Baroness Thornton: The review will be completed next year, with a report published later in the spring. We are doing a counting exercise, reviewing evidence of the prevalence of addiction, effective treatment and the long-term effects of the use of a range of antidepressants, sleeping pills and codeine-based painkillers. That will influence future policy. The noble Lord is right, though, that the policy leadership within the department has to address how to ensure that this is rolled out and how to use the machinery and levers that we have to ensure that it is implemented.

Baroness Gardner of Parkes: My Lords, does the Minister agree that these drugs are obviously very complicated and must be of benefit to a number of patients or they would not be in such common use? Does she have any figures on the percentage of people who become addicted?

Baroness Thornton: I do not have any figures on the percentage of people who become addicted. That is part of the exercise that we are undergoing. The noble Baroness is right that we must not forget the impact of depression, for example, on sufferers, and that depressive illness is a debilitating condition. One in four women and one in 10 men in the UK is likely to suffer from depression at some point in their lives, and these drugs will help to transform their lives and enable them to cope and recover.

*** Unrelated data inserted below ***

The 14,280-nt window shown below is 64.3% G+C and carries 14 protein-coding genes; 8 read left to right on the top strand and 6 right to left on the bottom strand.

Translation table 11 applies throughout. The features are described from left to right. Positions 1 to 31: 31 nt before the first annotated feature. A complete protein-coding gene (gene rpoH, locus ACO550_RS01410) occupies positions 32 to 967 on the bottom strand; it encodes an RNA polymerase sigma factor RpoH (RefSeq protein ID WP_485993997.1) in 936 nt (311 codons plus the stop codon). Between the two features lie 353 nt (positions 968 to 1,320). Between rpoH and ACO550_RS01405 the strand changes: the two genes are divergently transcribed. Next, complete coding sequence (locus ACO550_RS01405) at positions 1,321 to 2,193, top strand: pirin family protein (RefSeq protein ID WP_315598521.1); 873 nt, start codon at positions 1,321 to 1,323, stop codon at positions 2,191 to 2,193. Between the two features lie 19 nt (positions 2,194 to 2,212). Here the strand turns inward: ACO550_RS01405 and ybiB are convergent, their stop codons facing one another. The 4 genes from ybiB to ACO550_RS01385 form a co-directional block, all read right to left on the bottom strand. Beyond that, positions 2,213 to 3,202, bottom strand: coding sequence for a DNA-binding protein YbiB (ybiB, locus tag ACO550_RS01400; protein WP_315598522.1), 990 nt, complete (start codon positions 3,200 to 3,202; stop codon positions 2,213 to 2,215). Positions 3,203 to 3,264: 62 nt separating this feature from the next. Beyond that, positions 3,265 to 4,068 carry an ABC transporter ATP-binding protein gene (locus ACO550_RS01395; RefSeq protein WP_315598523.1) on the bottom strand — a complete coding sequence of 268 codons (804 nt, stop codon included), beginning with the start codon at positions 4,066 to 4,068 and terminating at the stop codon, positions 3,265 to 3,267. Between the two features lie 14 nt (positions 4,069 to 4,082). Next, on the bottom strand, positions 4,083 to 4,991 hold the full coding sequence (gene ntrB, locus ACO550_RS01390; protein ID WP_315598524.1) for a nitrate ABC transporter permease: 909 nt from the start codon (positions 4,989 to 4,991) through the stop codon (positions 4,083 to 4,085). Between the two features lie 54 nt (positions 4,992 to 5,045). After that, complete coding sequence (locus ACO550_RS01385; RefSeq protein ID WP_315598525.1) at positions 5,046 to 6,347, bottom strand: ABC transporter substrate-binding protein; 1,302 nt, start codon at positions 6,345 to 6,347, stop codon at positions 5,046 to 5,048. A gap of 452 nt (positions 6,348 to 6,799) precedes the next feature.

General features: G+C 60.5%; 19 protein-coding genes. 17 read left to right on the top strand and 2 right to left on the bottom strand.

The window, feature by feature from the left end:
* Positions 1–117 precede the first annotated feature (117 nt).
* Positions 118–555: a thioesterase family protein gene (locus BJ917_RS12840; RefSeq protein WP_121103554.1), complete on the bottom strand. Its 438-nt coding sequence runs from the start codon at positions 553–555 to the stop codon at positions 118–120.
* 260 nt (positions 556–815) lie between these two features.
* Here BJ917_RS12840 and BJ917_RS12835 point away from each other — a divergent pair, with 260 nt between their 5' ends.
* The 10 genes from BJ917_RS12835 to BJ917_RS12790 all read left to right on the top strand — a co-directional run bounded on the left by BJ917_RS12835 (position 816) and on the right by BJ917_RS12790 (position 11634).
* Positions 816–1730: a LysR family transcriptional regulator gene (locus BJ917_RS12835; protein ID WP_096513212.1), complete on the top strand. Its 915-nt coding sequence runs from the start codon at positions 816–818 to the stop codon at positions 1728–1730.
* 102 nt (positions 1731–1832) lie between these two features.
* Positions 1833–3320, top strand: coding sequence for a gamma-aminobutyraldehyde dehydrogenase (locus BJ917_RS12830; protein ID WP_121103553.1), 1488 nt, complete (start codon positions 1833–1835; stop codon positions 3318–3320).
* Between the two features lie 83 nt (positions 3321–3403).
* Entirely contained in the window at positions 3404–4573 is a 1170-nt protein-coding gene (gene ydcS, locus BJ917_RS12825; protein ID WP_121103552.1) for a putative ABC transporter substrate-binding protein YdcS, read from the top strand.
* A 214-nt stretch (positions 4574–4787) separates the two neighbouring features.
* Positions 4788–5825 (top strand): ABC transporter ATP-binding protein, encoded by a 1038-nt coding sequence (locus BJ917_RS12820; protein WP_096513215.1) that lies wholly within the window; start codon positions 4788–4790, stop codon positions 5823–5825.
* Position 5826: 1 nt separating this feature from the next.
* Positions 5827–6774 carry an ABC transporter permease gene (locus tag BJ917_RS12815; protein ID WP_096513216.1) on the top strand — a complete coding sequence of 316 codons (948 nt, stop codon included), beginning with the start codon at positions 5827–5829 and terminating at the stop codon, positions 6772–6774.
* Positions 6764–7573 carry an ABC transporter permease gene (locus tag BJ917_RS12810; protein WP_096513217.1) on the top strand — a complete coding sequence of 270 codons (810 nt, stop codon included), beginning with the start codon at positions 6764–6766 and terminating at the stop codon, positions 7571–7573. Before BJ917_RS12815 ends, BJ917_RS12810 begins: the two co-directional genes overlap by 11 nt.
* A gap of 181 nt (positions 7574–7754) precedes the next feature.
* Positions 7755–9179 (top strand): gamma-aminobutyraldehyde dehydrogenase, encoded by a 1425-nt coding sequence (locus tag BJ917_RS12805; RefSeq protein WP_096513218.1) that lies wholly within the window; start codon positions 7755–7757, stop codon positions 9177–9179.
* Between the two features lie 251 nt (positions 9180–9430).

Lord Acton: My Lords, does my noble friend agree that “next year” is a rather long and elastic time? Could the review not be tightened up a bit?

Baroness Thornton: We are moving with all speed because we know that this is important, but I promise my noble friend that I will take his views back to the department and see if there is any way that we can hurry up.

Parliamentary Copyright House of Lords 2009